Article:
The likes of Peaky Blinders has led to a mass resurface of retro menswear trends, noticeably in loose-fitted tailoring, baker boy hats and, of course, the hairstyles. If fades are your thing, you’re in the right place…
It’s a common misconception that ‘one fade fits all’ when, in fact, there are different fade styles which may suit you better than others. If you’re looking to tap into faded grounds, let Ruffian’s Richard Tucker explain the three main cuts and how you can get them…
The layered undercut is the sharpest of the fades, even with its faded transition instead of just a number 0 taken to the sides. It’s a smooth-finish style that suits pretty much any occasion.
How to get it: To get the layered undercut, you want to make sure you have enough length on top to add texture and volume. Even though this is a shaper fade, blend the hair up from a 1 (instead of a 0) to give it a slicker finish. To style, use a pea-size amount of pomade after a wash and towel dry.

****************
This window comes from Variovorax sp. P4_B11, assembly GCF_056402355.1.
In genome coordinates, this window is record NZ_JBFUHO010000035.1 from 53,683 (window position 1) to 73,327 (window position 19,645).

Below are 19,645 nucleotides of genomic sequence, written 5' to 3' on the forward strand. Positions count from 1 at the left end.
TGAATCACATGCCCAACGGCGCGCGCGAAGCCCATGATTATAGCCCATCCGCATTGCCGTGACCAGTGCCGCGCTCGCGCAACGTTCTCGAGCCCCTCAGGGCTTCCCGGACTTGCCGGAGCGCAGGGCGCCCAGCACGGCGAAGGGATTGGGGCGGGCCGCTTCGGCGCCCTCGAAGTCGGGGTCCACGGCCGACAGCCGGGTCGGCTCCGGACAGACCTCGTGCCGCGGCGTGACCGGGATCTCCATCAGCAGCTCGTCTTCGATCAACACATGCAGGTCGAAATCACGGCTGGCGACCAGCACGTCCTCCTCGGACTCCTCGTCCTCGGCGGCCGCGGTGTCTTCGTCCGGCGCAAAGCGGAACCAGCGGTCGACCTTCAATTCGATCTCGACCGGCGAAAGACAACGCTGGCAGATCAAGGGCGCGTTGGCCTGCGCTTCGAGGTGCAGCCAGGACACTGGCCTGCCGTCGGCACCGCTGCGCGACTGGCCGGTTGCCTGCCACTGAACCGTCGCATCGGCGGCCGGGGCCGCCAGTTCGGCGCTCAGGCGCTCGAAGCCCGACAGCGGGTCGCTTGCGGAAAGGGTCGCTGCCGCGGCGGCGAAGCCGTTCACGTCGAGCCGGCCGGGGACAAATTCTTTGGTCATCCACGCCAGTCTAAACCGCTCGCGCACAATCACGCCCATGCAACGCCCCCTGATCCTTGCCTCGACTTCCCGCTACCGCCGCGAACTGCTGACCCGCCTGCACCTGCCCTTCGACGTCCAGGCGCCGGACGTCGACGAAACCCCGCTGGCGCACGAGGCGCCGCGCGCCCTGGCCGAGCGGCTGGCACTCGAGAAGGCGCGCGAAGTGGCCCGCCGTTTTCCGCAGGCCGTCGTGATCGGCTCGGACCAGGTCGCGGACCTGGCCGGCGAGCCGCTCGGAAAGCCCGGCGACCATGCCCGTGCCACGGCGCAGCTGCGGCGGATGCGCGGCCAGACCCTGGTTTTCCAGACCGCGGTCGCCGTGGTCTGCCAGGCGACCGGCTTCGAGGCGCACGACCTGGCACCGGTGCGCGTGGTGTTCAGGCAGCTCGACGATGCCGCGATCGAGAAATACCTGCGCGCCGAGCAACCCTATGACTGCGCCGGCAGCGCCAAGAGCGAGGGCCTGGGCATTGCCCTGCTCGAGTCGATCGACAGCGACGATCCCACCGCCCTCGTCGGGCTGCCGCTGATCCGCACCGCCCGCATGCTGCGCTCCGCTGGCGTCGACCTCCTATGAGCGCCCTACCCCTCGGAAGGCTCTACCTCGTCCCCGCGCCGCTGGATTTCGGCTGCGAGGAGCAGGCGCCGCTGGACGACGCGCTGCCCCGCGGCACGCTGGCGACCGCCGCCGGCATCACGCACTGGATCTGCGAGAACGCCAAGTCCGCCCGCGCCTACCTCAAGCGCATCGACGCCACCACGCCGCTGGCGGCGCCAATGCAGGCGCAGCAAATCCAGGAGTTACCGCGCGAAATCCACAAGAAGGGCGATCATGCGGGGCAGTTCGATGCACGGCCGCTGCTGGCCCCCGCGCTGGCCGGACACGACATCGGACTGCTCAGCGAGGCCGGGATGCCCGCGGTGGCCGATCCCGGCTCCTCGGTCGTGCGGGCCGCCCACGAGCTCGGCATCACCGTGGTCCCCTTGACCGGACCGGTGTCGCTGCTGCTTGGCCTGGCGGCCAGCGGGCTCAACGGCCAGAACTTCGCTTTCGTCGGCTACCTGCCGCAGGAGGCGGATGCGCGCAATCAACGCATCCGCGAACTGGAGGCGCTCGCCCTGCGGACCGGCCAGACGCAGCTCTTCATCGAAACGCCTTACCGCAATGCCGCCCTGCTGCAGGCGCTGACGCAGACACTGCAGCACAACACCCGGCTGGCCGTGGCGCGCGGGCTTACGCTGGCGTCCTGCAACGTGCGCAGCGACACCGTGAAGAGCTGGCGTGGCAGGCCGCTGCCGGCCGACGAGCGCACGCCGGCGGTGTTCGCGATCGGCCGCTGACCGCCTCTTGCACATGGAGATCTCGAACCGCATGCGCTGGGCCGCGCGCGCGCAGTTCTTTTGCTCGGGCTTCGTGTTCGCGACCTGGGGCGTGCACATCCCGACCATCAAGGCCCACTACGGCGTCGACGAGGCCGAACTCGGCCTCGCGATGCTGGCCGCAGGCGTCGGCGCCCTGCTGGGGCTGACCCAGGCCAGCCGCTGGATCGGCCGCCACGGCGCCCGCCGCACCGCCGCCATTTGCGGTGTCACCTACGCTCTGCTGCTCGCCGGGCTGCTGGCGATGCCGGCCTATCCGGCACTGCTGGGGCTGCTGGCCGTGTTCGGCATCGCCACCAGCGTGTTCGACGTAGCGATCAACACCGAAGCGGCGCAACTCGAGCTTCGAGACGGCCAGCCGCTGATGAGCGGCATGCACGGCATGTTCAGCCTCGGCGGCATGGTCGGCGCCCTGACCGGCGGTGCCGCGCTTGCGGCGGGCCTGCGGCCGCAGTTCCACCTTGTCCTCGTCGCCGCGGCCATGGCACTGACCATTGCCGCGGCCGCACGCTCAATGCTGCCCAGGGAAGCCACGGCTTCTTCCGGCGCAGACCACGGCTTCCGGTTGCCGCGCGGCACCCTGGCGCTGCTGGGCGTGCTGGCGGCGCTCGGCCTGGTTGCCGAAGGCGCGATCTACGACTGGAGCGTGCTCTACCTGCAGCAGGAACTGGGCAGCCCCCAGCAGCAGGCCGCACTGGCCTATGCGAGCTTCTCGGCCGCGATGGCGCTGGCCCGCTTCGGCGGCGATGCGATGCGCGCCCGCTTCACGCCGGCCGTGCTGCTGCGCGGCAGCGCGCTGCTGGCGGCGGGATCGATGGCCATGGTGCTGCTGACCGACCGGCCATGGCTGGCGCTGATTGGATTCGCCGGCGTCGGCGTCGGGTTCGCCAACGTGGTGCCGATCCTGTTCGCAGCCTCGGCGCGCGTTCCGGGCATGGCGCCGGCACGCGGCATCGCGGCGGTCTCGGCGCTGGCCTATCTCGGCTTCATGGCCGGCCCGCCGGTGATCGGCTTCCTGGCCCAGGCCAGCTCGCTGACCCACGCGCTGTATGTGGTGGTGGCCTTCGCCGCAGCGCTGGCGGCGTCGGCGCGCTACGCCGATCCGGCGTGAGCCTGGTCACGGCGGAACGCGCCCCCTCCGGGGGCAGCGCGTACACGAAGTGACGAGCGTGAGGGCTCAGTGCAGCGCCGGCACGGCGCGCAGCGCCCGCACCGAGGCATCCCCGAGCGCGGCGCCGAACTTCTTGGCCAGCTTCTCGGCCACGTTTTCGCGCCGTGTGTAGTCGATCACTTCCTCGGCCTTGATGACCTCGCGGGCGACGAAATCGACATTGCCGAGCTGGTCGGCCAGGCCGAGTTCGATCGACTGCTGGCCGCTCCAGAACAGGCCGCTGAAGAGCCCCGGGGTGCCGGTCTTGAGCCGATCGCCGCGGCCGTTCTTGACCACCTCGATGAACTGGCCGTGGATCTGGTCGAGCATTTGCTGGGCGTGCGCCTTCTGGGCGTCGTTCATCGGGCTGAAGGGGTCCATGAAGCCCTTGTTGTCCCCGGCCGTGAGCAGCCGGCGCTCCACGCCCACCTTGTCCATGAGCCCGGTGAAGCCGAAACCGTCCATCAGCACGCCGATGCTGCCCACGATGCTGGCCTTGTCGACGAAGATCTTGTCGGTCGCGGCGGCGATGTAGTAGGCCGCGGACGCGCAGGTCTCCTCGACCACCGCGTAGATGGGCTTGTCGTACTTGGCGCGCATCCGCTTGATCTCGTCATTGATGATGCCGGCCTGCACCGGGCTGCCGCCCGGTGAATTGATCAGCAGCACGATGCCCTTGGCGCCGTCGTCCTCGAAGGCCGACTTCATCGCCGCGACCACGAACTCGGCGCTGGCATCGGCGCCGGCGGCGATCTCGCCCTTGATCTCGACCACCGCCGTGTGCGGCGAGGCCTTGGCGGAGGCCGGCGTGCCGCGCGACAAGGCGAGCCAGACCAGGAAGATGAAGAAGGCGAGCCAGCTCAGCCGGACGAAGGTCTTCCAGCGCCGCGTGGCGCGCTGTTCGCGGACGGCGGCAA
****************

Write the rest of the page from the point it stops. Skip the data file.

This one, as the name suggests, is all about the texture. There’s still a hint of a fade below the temple areas, but this cut mostly pushes the hair forward to give your face more structure (although this style can actually be worn back as well as forwards). If you have a receding hairline, this fade is the one for you.
How to get it: Keep some length on the sides but fade the hair towards the ears and temples. This makes the textured top more of a feature. To style, use some pomade and sea salt spray to boost curl and volume.
The medium fade undercut creates a contrast between the top and the sides of the hair. Although the cut is still sharp, it’s far less harsh than some undercuts, namely the 1920s Peaky Blinders version, which can be too much of a statement for some.
How to style it: The medium fade leaves enough hair on the top and sides for the longer hair to flow into. Keep the length on top combed and neat for a sharper, more refined look. Some pomade and a fine comb will help to keep it in place.